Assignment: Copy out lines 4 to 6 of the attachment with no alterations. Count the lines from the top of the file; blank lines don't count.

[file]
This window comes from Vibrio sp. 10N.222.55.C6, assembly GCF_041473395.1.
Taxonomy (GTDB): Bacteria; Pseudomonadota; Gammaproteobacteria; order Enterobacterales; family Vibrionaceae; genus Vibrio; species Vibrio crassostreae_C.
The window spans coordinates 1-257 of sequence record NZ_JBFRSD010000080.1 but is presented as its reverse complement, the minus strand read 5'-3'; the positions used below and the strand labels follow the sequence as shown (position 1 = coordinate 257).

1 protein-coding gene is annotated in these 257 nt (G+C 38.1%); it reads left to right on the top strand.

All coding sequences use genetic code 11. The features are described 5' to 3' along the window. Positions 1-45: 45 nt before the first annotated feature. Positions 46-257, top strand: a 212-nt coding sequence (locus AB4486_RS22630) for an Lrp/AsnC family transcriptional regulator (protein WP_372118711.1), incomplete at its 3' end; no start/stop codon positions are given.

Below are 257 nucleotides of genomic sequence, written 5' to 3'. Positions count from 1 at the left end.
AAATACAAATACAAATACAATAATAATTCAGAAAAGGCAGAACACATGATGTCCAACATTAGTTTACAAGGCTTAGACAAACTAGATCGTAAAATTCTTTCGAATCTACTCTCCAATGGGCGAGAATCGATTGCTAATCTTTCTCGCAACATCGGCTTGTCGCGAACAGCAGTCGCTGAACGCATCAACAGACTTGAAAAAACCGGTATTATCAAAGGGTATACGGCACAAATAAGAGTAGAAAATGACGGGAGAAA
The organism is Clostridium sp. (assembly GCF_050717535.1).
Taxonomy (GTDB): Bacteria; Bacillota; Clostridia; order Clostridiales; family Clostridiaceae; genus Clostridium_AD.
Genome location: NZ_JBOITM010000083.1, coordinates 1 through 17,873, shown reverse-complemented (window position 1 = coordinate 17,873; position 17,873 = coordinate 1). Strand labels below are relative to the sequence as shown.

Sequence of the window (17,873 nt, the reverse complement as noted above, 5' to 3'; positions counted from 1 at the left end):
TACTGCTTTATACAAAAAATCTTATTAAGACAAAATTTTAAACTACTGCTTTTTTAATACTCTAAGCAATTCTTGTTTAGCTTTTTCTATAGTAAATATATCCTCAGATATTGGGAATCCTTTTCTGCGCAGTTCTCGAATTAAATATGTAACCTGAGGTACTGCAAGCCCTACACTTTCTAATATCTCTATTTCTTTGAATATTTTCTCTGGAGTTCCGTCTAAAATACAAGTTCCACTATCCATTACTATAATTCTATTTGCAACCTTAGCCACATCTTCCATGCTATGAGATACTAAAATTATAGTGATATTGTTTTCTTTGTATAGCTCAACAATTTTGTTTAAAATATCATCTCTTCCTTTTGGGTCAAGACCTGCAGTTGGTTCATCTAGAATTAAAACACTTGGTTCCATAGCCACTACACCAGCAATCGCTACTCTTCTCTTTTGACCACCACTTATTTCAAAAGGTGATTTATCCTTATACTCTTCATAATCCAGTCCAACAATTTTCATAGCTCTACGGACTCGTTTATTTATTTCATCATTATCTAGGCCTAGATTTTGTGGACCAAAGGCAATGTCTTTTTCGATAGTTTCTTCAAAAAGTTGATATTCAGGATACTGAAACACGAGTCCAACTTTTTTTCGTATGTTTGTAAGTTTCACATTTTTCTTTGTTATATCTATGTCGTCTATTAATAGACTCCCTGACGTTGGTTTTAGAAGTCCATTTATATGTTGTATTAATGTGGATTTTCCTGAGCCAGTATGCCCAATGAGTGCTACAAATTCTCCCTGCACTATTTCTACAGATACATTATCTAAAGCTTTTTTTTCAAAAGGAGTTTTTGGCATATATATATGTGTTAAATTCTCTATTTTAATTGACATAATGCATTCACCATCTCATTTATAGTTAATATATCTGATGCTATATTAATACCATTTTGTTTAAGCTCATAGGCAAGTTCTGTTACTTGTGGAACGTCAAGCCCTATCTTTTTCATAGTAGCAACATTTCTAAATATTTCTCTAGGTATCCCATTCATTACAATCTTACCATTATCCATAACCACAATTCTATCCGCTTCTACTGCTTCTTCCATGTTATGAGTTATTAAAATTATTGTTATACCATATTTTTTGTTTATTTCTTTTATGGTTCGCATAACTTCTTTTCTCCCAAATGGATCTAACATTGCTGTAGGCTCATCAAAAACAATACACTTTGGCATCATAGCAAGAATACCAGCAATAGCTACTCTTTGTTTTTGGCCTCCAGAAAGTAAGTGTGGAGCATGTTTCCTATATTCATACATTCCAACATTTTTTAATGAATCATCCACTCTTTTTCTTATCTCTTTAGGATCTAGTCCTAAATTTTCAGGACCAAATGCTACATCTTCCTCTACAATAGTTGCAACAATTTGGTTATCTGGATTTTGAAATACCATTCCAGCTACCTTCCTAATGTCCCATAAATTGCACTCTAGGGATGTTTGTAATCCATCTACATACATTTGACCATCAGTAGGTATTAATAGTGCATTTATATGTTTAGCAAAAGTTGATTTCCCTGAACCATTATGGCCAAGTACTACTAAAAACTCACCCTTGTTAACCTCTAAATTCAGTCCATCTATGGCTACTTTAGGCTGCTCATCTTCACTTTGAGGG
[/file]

1 protein-coding gene is annotated in these 257 nt (G+C 38.1%); it reads left to right on the top strand.

All coding sequences use genetic code 11. The features are described 5' to 3' along the window. Positions 1-45: 45 nt before the first annotated feature. Positions 46-257, top strand: a 212-nt coding sequence (locus AB4486_RS22630) for an Lrp/AsnC family transcriptional regulator (protein WP_372118711.1), incomplete at its 3' end; no start/stop codon positions are given.

Below are 257 nucleotides of genomic sequence, written 5' to 3'. Positions count from 1 at the left end.